Oh dear. On Groton, ask David Sansone at UIUC. Let's just that it's well-meaning. But it cannot hold a candle to Mastronarde. If you pine for stories, then get Reading Greek. It has a chaotic grammar book (here's hoping for that revised edition) but at least the texts are written in idiomatic classical Attic from the outset.

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Post by Helma » Sun Jul 29, 2007 9:10 pm

megas_yiannakis wrote:check this out:

http://www.amazon.com/gp/richpub/syltgu ... 61-7792600

it was brought up in a recent forum topic and is a good 'guide' to learning greek. The main word in there is 'guide'... you dont have to follow it exactly but it sets learning greek up in a logical order.

As a beginer myself, i definatelty agree that homeric greek is the best place to start, since youve done latin you should be perfectly comfortable working with 'Homeric Greek: a book for beginners - Clyde Pharr' its the book im curently using and would definately recomend it... it is available free on this site aswell...

hope that helps :D

-Yiannis
Wow -- I just looked at this list and its precepts. I think I disagree almost every single step of the way. The author assumes that the best way to get a handle on Greek is to start at the oldest stage available to us (but not Mycenaean:-)). Just compare this with learning French, English or German. Would you start with Old English for English or Latin for French? You are much better off starting out in the Classical period since there you have the most options in textbooks, and whether you wish to move forward or backward from there, you'll find books that help you do it. I once had an incoming student who had learnt 'Greek through Homer' -- the result was a mess, because no one had ever bothered to explain the syntax of the definite article in classical Greek to her -- there simply aren't textbooks to help you read classical Attic if you are coming from Homer. Ditto for Herodotus -- you won't find help adapting to Attic if you start with Herodotus. This whole idea is a reflection of the folk linguistic attitude that etymology equals meaning. It doesn't. It only tells you something about a word's history, NOT what it means synchronically, which is what the authors you are reading were using. [End of rant:-)]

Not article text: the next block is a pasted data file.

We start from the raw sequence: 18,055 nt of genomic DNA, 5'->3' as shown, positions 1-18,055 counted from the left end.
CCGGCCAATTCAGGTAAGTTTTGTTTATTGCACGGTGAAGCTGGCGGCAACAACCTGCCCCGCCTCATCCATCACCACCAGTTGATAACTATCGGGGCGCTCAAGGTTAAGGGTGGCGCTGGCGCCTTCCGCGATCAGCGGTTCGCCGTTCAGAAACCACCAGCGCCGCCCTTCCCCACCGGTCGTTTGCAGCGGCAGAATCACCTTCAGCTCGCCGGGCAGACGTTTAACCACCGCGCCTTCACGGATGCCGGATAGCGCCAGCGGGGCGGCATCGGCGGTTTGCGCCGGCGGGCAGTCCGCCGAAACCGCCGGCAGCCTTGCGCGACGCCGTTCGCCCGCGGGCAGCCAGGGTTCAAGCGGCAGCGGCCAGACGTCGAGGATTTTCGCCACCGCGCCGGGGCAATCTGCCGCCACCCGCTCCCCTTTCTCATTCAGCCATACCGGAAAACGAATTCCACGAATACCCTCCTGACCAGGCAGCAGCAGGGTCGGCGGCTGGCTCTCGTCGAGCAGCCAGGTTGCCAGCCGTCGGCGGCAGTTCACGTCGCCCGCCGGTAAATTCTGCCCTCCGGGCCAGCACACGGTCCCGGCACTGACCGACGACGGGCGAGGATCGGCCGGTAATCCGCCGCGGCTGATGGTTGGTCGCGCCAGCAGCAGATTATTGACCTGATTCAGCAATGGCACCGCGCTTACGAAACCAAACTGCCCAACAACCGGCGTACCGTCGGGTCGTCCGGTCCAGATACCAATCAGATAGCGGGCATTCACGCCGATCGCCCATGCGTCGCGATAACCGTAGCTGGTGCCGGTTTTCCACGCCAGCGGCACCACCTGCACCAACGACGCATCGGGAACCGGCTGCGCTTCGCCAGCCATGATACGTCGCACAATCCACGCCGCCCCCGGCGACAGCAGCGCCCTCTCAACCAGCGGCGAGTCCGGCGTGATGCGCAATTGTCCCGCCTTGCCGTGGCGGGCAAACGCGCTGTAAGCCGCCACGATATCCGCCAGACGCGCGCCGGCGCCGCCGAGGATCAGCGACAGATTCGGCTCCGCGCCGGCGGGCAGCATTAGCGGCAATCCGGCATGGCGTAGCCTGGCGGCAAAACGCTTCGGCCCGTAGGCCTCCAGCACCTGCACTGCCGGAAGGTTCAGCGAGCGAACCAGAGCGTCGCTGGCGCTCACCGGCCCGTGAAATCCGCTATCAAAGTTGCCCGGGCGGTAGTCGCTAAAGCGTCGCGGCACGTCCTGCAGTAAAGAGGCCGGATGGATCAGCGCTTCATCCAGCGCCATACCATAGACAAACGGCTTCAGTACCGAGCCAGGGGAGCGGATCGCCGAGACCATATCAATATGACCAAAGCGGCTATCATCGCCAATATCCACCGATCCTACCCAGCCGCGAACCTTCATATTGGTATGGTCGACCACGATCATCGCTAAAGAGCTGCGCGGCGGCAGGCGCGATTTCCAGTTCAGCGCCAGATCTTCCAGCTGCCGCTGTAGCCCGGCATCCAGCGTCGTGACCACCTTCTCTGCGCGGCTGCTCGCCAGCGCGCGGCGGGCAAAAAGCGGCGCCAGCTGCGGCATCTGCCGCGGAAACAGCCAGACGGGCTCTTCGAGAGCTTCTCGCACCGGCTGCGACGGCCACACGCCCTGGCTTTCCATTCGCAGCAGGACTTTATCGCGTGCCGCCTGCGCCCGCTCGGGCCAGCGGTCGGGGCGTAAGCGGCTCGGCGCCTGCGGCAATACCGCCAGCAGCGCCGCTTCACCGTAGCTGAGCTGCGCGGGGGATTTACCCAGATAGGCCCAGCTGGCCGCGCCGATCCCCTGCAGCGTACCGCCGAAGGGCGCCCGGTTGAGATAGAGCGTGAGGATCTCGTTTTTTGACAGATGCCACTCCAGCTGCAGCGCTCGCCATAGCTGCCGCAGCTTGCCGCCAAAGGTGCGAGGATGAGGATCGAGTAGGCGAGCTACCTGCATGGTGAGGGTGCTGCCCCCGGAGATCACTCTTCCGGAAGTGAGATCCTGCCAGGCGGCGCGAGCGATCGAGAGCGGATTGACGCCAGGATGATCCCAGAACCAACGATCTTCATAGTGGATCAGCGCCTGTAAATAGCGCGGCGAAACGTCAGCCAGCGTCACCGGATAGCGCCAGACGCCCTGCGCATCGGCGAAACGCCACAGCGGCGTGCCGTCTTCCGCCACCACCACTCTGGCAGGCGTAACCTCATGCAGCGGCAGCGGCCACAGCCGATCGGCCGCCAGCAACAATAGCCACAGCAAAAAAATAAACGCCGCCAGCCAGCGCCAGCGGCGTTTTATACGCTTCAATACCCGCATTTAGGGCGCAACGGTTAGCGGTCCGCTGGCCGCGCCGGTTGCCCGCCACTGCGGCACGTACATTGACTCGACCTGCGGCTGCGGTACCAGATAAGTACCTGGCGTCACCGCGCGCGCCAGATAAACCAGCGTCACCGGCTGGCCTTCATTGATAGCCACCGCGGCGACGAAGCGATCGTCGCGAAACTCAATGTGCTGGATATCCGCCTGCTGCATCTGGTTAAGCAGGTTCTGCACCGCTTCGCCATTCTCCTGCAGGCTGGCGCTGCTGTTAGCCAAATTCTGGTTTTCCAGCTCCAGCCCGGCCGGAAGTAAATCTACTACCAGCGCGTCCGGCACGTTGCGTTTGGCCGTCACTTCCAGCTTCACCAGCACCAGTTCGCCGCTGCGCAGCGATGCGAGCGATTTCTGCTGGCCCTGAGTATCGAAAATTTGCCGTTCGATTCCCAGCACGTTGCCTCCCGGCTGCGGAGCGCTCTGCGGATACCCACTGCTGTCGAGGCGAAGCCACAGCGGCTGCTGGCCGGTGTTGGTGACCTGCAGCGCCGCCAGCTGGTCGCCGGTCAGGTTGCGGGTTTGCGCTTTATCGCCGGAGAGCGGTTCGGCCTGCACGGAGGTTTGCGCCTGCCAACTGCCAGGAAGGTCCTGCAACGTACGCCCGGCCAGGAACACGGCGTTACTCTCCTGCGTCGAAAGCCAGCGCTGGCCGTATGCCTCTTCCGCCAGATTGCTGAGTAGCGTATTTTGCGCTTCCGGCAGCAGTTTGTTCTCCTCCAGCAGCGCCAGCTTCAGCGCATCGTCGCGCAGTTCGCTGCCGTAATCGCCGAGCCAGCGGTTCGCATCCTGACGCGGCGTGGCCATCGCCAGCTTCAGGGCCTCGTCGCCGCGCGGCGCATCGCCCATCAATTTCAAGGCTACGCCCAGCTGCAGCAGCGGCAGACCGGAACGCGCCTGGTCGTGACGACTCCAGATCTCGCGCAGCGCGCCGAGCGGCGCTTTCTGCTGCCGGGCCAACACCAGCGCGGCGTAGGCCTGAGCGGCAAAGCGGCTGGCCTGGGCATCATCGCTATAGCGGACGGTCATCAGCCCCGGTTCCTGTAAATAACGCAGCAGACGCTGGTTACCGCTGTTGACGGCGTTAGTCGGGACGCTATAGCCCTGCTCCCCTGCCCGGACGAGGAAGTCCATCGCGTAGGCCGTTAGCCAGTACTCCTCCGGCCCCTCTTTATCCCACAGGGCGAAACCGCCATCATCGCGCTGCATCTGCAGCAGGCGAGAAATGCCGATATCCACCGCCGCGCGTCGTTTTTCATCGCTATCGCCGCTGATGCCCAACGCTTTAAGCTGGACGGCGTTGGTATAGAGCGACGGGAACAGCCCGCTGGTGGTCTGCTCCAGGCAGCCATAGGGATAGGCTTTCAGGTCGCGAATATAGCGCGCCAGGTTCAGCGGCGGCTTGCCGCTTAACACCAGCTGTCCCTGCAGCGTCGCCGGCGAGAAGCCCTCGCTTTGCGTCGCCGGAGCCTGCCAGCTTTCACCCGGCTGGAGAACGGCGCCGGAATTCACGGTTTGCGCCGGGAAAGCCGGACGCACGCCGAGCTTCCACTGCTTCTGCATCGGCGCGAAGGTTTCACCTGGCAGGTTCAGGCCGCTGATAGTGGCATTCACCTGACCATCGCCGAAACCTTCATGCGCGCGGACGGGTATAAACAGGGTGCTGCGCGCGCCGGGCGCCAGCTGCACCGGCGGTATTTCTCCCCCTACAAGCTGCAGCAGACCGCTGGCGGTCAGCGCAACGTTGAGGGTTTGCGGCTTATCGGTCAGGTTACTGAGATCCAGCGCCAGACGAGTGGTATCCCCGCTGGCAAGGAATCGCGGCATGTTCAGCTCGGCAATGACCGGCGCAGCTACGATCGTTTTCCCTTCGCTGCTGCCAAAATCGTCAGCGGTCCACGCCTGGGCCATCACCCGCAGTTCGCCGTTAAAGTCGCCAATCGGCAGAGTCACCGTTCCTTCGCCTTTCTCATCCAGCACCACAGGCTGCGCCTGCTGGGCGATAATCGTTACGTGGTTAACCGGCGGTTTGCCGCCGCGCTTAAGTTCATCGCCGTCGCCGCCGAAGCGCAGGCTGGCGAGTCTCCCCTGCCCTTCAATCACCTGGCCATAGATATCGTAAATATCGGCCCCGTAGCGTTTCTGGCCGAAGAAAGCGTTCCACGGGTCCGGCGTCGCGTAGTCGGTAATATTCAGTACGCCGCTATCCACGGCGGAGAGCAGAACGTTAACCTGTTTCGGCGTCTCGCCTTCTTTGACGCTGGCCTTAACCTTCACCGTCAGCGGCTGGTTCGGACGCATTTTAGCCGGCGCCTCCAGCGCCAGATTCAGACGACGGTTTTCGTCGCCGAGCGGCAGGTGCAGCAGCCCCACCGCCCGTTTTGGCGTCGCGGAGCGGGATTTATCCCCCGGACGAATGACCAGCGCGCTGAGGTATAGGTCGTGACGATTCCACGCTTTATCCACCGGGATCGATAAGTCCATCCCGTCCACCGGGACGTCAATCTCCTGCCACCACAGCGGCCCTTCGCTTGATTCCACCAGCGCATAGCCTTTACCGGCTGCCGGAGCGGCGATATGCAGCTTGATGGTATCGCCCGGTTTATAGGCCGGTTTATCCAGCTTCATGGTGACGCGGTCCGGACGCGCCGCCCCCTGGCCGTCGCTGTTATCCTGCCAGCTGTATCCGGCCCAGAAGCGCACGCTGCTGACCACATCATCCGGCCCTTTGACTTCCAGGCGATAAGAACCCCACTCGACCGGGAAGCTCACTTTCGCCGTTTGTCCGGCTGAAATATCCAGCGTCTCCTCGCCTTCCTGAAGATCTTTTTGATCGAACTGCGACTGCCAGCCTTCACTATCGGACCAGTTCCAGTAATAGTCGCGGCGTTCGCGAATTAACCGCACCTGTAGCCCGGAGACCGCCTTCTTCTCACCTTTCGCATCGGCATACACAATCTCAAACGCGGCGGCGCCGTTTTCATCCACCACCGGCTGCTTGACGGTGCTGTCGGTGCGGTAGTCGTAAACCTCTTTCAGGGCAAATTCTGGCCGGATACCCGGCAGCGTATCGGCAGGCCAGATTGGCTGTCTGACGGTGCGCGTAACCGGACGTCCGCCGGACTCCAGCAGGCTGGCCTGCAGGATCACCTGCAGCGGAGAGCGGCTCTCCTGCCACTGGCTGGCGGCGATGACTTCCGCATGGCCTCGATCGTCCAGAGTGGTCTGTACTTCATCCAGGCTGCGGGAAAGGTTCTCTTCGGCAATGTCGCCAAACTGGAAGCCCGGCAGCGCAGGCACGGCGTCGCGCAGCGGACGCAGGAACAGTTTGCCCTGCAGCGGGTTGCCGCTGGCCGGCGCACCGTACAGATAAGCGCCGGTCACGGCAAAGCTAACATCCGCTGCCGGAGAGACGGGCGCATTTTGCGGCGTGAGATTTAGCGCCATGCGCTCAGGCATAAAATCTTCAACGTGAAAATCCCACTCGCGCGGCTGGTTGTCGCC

So I'd select a textbook for classical that fits your learning style (Reading Greek for continuous readings; Mastronarde for grammar centered), then first of all get comfortable with (Xenophon and) Plato. From these, move on to tragedy and any other classical period stuff that appeals. Once you have a solid basis in the classical period and you are comfortable with verbal morphology, Homer is easy to get used to (and lots of books out there will help you with it), and moving forward in time is easy. Fewer principal parts to memorize, fewer optatives..

Stoic
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Post by Stoic » Sun Jul 29, 2007 9:19 pm

By "Reading Greek," I assume you mean the JACT texts...right?

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Post by Helma » Sun Jul 29, 2007 9:45 pm

Stoic wrote:By "Reading Greek," I assume you mean the JACT texts...right?
That's right. I do hope (but fear the worst) that a new edition will not mess with the quality of the original Greek texts:-) People like Dover had a hand in those. Not too many people's Greek is at that level.